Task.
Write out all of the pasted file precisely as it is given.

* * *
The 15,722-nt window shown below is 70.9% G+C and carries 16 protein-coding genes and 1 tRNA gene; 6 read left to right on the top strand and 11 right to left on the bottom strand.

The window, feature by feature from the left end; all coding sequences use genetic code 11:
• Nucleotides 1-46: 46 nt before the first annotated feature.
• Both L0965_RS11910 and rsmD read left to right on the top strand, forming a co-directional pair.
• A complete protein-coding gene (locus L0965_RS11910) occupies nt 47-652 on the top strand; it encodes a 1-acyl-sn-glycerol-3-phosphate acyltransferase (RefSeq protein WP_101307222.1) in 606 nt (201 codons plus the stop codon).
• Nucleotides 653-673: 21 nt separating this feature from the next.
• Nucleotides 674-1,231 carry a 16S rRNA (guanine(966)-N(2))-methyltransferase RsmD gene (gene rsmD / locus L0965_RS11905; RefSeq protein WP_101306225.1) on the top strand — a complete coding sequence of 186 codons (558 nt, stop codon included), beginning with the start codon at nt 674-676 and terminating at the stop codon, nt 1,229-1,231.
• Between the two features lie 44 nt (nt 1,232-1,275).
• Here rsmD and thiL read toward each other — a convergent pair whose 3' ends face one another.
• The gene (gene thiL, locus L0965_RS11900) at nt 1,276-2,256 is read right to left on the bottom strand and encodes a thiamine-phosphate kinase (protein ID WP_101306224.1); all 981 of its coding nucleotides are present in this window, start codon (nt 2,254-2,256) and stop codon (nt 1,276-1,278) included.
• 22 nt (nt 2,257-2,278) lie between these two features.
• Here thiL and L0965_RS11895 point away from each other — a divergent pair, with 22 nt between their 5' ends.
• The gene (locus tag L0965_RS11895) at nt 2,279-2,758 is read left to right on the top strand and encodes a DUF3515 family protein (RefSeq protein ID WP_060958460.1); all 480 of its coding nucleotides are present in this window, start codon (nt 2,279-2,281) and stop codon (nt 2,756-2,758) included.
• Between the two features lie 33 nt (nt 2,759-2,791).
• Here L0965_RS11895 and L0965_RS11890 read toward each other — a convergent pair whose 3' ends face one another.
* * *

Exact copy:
The 15,722-nt window shown below is 70.9% G+C and carries 16 protein-coding genes and 1 tRNA gene; 6 read left to right on the top strand and 11 right to left on the bottom strand.

The window, feature by feature from the left end; all coding sequences use genetic code 11:
• Nucleotides 1-46: 46 nt before the first annotated feature.
• Both L0965_RS11910 and rsmD read left to right on the top strand, forming a co-directional pair.
• A complete protein-coding gene (locus L0965_RS11910) occupies nt 47-652 on the top strand; it encodes a 1-acyl-sn-glycerol-3-phosphate acyltransferase (RefSeq protein WP_101307222.1) in 606 nt (201 codons plus the stop codon).
• Nucleotides 653-673: 21 nt separating this feature from the next.
• Nucleotides 674-1,231 carry a 16S rRNA (guanine(966)-N(2))-methyltransferase RsmD gene (gene rsmD / locus L0965_RS11905; RefSeq protein WP_101306225.1) on the top strand — a complete coding sequence of 186 codons (558 nt, stop codon included), beginning with the start codon at nt 674-676 and terminating at the stop codon, nt 1,229-1,231.
• Between the two features lie 44 nt (nt 1,232-1,275).
• Here rsmD and thiL read toward each other — a convergent pair whose 3' ends face one another.
• The gene (gene thiL, locus L0965_RS11900) at nt 1,276-2,256 is read right to left on the bottom strand and encodes a thiamine-phosphate kinase (protein ID WP_101306224.1); all 981 of its coding nucleotides are present in this window, start codon (nt 2,254-2,256) and stop codon (nt 1,276-1,278) included.
• 22 nt (nt 2,257-2,278) lie between these two features.
• Here thiL and L0965_RS11895 point away from each other — a divergent pair, with 22 nt between their 5' ends.
• The gene (locus tag L0965_RS11895) at nt 2,279-2,758 is read left to right on the top strand and encodes a DUF3515 family protein (RefSeq protein ID WP_060958460.1); all 480 of its coding nucleotides are present in this window, start codon (nt 2,279-2,281) and stop codon (nt 2,756-2,758) included.
• Between the two features lie 33 nt (nt 2,759-2,791).
• Here L0965_RS11895 and L0965_RS11890 read toward each other — a convergent pair whose 3' ends face one another.